The saving secret for women? Start young

Women need to tuck away more money than men because they cycle in and out of the workplace more often, and they live longer. So it's even more important that they start early.

By MP Dunleavey

Editor's note: Join columnist MP Dunleavey and a group of women as they seek to strip away the myths around money, liberate themselves from debt and find financial sanity. Follow the continuing quest of the Women in Red every other Wednesday in Dunleavey's column on MSN Money.

I learned a couple of things as I was helping three young members of the Women in Red -- Lyndsey, Stephanie and Jill -- figure out their retirement plans.

First, I realized that my own retirement plan would be in a lot better shape if I'd started saving in my late 20s or even early 30s. And second, that although it pays to get an early start, there are still some traps to avoid.

  • Temptation: In her experience, says Dee Lee, a financial planner and author of "Women and Money: Your Personal Finance Guide" and "Work Less, Live More: The New Way to Retire Early," young women are more likely than men to tap their retirement funds for major life changes, like buying a home or decorating the baby's room. "Men don't do that," she says. Sporadic savings: Women have more of a tendency to cycle in and out of the workplace, which can stall their savings progress. Longer life expectancies: Women in their 20s today may be looking at life expectancies close to 100.

All of which makes it essential that these three save as much for retirement as they can -- ratcheting up to 15% of their gross income, Dee recommends -- while also funding both short- and long-term savings to ease the temptation to raid the piggybank.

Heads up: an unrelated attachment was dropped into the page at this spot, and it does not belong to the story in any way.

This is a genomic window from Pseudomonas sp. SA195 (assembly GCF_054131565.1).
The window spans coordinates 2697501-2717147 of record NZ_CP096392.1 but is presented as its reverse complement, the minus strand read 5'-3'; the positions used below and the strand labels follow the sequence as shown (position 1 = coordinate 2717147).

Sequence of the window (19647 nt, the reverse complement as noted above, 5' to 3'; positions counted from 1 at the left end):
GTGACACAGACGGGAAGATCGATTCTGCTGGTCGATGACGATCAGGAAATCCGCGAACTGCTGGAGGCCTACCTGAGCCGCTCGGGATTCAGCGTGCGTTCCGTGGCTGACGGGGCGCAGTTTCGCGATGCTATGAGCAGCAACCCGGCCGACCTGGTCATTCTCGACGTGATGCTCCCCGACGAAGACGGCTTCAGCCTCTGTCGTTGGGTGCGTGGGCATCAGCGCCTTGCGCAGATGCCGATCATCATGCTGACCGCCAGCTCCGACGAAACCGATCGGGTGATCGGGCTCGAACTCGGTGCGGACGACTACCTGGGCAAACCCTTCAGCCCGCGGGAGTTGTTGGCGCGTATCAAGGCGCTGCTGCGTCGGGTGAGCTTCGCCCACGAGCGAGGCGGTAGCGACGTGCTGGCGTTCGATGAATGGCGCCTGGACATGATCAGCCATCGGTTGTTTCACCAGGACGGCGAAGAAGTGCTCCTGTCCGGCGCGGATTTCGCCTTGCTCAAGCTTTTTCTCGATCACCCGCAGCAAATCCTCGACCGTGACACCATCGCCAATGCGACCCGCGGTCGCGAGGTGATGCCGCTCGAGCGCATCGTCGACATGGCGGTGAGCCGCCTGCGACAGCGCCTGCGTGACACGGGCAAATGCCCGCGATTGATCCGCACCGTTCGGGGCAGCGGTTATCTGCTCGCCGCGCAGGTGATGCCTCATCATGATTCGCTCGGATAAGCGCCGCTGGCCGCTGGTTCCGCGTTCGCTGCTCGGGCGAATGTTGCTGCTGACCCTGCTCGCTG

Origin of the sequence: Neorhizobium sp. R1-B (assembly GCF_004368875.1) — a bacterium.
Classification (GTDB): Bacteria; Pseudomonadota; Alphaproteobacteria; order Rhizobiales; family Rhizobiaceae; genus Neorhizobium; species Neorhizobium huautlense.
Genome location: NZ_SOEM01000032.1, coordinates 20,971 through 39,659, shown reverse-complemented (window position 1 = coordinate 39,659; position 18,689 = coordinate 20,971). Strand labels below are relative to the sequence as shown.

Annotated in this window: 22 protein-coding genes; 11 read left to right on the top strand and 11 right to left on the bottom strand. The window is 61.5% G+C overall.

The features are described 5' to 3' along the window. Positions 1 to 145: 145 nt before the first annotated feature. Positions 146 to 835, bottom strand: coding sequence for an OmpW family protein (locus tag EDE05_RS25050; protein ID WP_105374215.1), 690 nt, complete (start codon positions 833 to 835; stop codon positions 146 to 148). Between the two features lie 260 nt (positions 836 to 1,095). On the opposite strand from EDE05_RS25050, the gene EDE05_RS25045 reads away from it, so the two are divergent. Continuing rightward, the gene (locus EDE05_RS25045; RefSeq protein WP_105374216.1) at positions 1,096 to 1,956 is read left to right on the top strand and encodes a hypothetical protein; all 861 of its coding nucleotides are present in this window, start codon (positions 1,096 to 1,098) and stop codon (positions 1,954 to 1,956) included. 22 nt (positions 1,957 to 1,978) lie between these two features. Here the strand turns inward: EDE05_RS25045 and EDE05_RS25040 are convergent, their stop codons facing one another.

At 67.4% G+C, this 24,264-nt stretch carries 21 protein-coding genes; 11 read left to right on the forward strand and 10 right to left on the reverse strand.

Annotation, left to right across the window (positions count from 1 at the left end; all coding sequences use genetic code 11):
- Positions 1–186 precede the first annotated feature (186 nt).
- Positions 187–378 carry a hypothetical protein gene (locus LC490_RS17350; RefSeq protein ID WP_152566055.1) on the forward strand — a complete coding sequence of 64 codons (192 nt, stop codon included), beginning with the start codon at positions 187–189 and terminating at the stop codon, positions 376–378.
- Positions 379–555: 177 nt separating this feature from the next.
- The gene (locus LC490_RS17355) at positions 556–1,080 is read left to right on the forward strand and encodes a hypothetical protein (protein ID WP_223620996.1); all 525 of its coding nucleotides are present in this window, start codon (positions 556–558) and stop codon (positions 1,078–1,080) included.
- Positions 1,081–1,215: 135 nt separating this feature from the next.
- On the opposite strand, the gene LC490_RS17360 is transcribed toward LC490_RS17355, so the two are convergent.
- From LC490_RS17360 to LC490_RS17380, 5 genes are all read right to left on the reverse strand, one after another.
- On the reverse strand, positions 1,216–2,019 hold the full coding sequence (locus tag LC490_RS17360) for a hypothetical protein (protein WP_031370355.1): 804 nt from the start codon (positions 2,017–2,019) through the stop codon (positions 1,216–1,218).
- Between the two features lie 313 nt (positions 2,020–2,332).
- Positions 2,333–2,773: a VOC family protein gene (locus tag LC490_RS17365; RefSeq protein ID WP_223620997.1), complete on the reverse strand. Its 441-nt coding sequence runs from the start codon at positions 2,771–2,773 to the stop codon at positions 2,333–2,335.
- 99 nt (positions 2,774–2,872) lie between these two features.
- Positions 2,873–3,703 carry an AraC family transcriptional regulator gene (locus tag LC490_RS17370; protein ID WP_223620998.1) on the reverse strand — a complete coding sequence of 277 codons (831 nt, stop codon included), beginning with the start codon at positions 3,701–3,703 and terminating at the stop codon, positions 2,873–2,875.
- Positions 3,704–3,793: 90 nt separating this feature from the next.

Lyndsey: The reluctant saver

In terms of savings, Lyndsey, at 27, has come a long way but still has a long way to go.

Although she doubled her 401(k) contribution from 2% to 4%, would it kill her to throw in the last 2% to get the full match her company offers?

You might think so, the way she's been dragging her heels. Sharon Rich, a financial planner and founder of Womoney, a financial-education Web site for women, thinks Lyndsey's investment portfolio could use some tweaking, but that her main hurdle is saving more.

Lyndsey's finances  CurrentTarget

Annual salary



Annual savings



Savings to date



Consumer debt



Projected retirement savings



Retirement income*



* Based on 4% annual drawdown and not including Social Security.

Lyndsey is on track to have saved about $575,000 by the time she's 70, which would give her an income stream of about $23,000 a year in today's dollars, not including Social Security, if she lives to age 100.